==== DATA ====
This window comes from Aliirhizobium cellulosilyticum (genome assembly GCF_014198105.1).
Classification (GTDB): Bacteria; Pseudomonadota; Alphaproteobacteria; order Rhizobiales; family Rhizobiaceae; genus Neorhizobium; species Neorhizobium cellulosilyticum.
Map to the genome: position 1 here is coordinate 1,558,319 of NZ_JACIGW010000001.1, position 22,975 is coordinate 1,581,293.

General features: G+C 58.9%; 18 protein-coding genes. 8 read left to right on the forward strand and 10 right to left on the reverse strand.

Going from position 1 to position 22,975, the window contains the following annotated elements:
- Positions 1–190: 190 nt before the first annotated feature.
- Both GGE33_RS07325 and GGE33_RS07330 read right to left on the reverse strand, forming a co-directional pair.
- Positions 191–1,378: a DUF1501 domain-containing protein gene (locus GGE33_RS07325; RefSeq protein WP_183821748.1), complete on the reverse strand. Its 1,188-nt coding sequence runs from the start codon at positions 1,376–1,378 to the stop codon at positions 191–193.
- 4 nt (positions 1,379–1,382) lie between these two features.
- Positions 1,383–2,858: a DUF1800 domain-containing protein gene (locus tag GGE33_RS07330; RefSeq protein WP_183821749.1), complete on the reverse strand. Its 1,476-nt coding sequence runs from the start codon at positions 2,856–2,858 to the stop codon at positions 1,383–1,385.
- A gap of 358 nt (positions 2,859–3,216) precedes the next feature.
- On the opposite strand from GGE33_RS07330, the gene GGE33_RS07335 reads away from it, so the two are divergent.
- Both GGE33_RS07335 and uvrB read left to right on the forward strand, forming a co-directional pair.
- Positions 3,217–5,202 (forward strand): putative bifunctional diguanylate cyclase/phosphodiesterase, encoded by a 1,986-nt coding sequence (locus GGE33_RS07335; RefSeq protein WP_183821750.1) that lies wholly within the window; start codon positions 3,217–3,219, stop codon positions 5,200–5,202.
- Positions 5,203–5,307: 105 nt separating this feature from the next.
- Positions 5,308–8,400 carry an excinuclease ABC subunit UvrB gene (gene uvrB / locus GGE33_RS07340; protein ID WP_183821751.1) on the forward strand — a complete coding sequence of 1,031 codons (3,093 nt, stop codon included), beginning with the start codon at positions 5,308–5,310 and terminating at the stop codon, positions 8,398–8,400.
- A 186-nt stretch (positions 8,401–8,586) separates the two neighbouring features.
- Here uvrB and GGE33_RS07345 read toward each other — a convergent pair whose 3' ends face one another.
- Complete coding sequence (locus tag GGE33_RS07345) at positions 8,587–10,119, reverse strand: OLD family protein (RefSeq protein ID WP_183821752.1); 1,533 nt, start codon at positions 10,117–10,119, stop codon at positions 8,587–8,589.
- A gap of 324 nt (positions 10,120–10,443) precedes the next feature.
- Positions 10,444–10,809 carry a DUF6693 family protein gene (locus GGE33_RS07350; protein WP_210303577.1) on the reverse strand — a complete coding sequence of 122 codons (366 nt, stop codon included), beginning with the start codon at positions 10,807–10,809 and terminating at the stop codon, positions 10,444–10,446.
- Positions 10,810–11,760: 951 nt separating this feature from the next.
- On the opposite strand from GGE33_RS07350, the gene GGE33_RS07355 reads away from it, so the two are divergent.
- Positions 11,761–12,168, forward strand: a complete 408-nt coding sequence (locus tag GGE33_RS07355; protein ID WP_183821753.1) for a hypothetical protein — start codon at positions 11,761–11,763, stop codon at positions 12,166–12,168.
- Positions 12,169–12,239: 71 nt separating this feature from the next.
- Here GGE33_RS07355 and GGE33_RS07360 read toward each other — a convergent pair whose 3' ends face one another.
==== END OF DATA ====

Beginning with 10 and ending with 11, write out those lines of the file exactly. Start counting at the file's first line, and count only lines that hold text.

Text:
- Positions 1,383–2,858: a DUF1800 domain-containing protein gene (locus tag GGE33_RS07330; RefSeq protein WP_183821749.1), complete on the reverse strand. Its 1,476-nt coding sequence runs from the start codon at positions 2,856–2,858 to the stop codon at positions 1,383–1,385.
- A gap of 358 nt (positions 2,859–3,216) precedes the next feature.